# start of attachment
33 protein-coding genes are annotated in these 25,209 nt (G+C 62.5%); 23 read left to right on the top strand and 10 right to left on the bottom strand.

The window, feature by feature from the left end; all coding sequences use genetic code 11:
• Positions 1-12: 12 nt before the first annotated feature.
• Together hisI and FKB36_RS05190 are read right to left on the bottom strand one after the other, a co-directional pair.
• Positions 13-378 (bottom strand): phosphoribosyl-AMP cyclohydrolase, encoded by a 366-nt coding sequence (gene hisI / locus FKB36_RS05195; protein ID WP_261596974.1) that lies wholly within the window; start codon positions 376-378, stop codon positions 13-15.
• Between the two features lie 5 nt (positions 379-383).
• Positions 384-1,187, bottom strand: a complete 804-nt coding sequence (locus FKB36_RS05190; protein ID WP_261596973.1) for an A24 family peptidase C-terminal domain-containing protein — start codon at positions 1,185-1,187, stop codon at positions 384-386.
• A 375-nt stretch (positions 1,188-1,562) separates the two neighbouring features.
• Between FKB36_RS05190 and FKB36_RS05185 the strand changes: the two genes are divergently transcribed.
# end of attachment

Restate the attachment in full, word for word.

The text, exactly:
33 protein-coding genes are annotated in these 25,209 nt (G+C 62.5%); 23 read left to right on the top strand and 10 right to left on the bottom strand.

The window, feature by feature from the left end; all coding sequences use genetic code 11:
• Positions 1-12: 12 nt before the first annotated feature.
• Together hisI and FKB36_RS05190 are read right to left on the bottom strand one after the other, a co-directional pair.
• Positions 13-378 (bottom strand): phosphoribosyl-AMP cyclohydrolase, encoded by a 366-nt coding sequence (gene hisI / locus FKB36_RS05195; protein ID WP_261596974.1) that lies wholly within the window; start codon positions 376-378, stop codon positions 13-15.
• Between the two features lie 5 nt (positions 379-383).
• Positions 384-1,187, bottom strand: a complete 804-nt coding sequence (locus FKB36_RS05190; protein ID WP_261596973.1) for an A24 family peptidase C-terminal domain-containing protein — start codon at positions 1,185-1,187, stop codon at positions 384-386.
• A 375-nt stretch (positions 1,188-1,562) separates the two neighbouring features.
• Between FKB36_RS05190 and FKB36_RS05185 the strand changes: the two genes are divergently transcribed.